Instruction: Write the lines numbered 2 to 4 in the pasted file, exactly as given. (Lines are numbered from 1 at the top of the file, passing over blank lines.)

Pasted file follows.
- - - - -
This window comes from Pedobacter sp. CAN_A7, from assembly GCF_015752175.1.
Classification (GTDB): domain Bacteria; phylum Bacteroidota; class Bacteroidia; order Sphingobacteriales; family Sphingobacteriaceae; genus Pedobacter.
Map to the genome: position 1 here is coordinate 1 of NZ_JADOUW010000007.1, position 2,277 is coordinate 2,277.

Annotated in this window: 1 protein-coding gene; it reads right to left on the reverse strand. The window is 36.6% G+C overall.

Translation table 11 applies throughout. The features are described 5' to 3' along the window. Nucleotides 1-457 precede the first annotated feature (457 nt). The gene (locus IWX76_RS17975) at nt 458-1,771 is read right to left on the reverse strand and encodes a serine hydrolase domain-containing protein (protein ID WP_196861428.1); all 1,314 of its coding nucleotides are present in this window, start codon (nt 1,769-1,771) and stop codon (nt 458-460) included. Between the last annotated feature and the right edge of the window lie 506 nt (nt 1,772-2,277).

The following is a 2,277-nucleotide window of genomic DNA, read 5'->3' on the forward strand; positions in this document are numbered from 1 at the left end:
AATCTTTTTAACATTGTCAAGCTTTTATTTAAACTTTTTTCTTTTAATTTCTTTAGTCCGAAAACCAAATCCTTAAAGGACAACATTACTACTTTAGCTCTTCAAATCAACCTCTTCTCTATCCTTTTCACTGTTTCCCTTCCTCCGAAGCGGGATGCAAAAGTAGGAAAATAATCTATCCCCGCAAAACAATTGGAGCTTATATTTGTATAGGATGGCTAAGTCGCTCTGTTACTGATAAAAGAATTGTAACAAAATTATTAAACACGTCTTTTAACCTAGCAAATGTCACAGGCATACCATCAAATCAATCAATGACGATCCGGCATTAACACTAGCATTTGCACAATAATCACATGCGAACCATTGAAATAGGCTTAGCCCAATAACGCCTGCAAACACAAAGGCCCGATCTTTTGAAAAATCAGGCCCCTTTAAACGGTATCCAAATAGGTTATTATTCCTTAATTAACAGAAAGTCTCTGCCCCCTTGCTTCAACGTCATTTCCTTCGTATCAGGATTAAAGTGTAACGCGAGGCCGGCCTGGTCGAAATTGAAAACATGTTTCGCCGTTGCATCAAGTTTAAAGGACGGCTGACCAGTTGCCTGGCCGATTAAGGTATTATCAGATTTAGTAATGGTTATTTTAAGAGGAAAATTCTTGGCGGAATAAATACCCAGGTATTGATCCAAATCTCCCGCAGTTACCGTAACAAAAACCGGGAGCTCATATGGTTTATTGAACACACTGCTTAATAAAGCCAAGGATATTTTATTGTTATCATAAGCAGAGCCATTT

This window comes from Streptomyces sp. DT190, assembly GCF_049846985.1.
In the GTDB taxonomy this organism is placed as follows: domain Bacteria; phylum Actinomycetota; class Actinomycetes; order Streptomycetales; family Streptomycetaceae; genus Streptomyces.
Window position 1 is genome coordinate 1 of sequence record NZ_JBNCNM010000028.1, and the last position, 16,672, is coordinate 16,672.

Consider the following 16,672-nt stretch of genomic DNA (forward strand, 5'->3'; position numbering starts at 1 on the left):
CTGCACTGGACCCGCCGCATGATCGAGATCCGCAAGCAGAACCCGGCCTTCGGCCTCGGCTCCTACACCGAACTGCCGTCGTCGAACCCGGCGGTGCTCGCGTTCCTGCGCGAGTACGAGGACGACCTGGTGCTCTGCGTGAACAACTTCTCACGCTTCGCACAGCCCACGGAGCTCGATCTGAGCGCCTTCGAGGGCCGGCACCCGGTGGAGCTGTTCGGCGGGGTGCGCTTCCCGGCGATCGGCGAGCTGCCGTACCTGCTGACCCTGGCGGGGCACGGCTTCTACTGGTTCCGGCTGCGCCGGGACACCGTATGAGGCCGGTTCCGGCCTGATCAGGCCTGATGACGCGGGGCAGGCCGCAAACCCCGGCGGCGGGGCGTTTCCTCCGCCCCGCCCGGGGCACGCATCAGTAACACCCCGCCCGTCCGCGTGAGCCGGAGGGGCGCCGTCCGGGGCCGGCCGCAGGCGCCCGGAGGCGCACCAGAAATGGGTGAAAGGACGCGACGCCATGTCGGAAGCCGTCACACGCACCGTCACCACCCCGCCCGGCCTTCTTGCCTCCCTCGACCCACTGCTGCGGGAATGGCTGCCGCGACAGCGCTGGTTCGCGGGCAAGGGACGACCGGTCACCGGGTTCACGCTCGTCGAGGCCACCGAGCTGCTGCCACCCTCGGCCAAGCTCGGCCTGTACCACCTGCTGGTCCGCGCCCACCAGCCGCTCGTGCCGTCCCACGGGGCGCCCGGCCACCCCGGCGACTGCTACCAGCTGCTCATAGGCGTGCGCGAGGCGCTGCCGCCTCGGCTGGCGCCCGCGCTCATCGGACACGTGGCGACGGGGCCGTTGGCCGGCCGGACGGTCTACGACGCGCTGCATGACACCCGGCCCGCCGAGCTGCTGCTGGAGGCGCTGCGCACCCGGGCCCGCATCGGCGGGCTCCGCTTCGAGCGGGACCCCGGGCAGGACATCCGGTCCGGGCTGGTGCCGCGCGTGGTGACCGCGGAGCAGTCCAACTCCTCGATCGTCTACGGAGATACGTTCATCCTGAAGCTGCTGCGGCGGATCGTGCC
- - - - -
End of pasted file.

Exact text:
Classification (GTDB): domain Bacteria; phylum Bacteroidota; class Bacteroidia; order Sphingobacteriales; family Sphingobacteriaceae; genus Pedobacter.
Map to the genome: position 1 here is coordinate 1 of NZ_JADOUW010000007.1, position 2,277 is coordinate 2,277.

Annotated in this window: 1 protein-coding gene; it reads right to left on the reverse strand. The window is 36.6% G+C overall.